Suicides increase 10% to highest since 1967, accidental deaths down 11%: National data

  • Among those who died by suicide, students and small entrepreneurs saw the biggest jump, supporting anecdotal accounts of stress
The 2020 report; it covers the period from January to December 2020, shows that there was a sharp rise in the number of deaths by suicides.(Pic for representation)
The 2020 report; it covers the period from January to December 2020, shows that there was a sharp rise in the number of deaths by suicides.(Pic for representation)
Updated on Oct 29, 2021 04:37 AM IST
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ByAbhishek Jha, New Delhi

How did the Covid-19 pandemic affect accidental deaths and suicides in India? The 2020 National Crime Records Bureau (NCRB) report released on October 28 confirms intuitive wisdom on this question. While the number of road accidents and associated deaths fell sharply, suicides saw a large increase. Among those who died by suicide, students and small entrepreneurs saw the biggest jump, supporting anecdotal accounts of the pandemic’s disproportionate stress on them.

The annual Accidental Deaths and Suicides (ADSI) report, which is released by the NCRB (it works under the ministry of home affairs) is the official source of statistics on the number of accidents and deaths by accident or suicides in India.

4th highest annual spike in suicide deaths in 2020

The 2020 report; it covers the period from January to December 2020, shows that there was a sharp rise in the number of deaths by suicides. In absolute terms, there were 153,052 deaths by suicides, the highest number since 1967; the earliest period for which data is available. This number increased by 10% from 2019 -- the year-on-year jump is the fourth highest since 1967. To be sure, as a share of population, rate of such deaths is not unprecedented. The number of deaths by suicide, when adjusted by per lakh population, was 11.3 in 2020. While, this is the highest rate in the last 10 years, it was 11.4 in 2010.

 

Did lockdown stress play a role in rise in suicides?

The answer seems to be yes, when one looks at the statistics for students and professionals. One of the biggest collateral damages of the pandemic has been education as schools and colleges did not open even after the 68-day long hard lockdown that began in March had ended.

A report released by the ministry of education, reported by HT on October 7, found that 29 million students did not have access to digital devices in India. There have been several reports of students dying by suicide because of inability to access resources to continue their education online.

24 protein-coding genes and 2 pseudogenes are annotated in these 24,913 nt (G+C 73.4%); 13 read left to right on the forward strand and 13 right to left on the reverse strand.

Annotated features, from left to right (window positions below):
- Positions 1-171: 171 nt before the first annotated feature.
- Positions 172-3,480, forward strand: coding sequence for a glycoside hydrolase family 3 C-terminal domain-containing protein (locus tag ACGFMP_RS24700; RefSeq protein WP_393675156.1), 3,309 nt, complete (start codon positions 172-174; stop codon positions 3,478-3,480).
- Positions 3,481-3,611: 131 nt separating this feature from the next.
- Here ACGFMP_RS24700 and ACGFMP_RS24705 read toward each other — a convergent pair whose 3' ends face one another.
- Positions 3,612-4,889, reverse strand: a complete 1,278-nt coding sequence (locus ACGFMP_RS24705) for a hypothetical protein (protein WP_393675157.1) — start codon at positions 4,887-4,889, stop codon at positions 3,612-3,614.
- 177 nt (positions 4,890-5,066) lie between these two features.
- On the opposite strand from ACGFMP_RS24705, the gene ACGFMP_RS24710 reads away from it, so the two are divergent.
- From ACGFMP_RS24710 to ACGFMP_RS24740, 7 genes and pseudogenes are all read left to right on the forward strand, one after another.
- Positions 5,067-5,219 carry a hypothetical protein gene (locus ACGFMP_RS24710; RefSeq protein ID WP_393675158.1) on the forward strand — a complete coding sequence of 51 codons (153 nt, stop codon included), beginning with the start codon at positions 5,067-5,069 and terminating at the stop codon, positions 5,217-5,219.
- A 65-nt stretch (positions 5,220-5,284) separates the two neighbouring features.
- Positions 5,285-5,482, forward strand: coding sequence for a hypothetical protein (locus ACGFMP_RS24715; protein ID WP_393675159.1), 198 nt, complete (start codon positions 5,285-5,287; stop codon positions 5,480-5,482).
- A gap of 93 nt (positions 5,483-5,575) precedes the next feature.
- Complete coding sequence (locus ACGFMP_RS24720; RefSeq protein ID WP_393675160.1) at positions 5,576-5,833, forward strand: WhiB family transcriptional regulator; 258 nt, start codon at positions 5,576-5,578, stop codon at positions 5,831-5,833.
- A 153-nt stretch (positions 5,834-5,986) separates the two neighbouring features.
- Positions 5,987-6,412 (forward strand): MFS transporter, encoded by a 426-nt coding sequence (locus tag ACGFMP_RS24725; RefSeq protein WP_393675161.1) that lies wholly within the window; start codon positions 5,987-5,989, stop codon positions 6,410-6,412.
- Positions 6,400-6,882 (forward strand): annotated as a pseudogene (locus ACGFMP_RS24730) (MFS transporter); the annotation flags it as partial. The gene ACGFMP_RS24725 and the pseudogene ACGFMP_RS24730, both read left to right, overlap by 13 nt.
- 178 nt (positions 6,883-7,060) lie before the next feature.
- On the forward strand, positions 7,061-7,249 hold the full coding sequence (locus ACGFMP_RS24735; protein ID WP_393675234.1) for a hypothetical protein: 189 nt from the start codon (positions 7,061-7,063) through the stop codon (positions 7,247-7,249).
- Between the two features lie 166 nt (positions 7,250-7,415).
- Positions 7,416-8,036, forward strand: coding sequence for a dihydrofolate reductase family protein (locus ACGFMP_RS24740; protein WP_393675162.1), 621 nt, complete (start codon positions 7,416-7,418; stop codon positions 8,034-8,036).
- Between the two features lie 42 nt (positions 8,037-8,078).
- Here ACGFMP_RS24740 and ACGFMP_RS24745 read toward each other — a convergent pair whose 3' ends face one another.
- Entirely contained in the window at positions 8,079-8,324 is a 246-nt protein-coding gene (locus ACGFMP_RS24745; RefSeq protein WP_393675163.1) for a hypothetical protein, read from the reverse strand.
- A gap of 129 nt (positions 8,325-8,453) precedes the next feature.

The ADSI report shows that these were not just anecdotal accounts. Students, who make up 7%-8% of deaths by suicide every year, registered a 21.2% increase in such deaths in 2020, the highest among people of different broad occupations, followed by professionals or salaried persons (16.5%), and daily wage earners (15.7%).

The report also shows that small businessmen suffered more than salaried professionals. Deaths by suicide of vendors and tradesmen increased by 26.1% and 49.9% respectively. To be sure, vendors and tradesmen are a sub-category of self-employed persons, who have as a whole registered only a 7.8% increase.

All these numbers suggest that hardships in continuing education and financial losses because of the pandemic extracted a huge cost in India.

A cause-wise analysis of deaths by suicides supports such a conclusion.

Among causes of suicide that make up at least a percent of such deaths, poverty (69%) and unemployment (24%) registered the biggest increase. Drug abuse or alcohol addiction (17%), illness (16%), and family problems (14%) come next. Although students have registered an increase in deaths by suicide it was likely related to relatively longer-term prospects (perhaps inability to continue education) than exams. Deaths by suicide due to failure in examination declined by 24% but due to professional/career problem increased by 11%.

But the curbs brought down accidental deaths

Images of deserted roads and city spaces went viral during the 68-day long lockdown. This also led to a sharp fall in number of road accidents and related deaths.

According to the ADSI report, accidental deaths, of which traffic accidents are about 40%, declined by 11%, in 2020. There were 374,397 accidental deaths in 2020. This is the lowest number since 2009 when the number of such deaths was 357,021.

Compared to 2019, such deaths declined by 11.1%. Only twice has year-on-year growth rate been more negative since 1967: in 1971 and 1974.

While the number of deaths due to natural causes also declined by 9.1%, the lockdown’s impact was different on different heads. While the number of deaths due to sunstroke fell by 744 between 2019 and 2020 – the lockdown was imposed in peak summer – deaths by floods actually increased from 948 to 959. Drowning, sudden deaths, and poisoning were the only big non-natural causes of accidental deaths where there was an increase in 2020 compared to 2019.

The NCRB had released the 2020 Crime in India report in the month of September, which showed a big jump in number of crimes, largely on account of people being charged for violating Covid-19 guidelines.

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Tuesday, January 18, 2022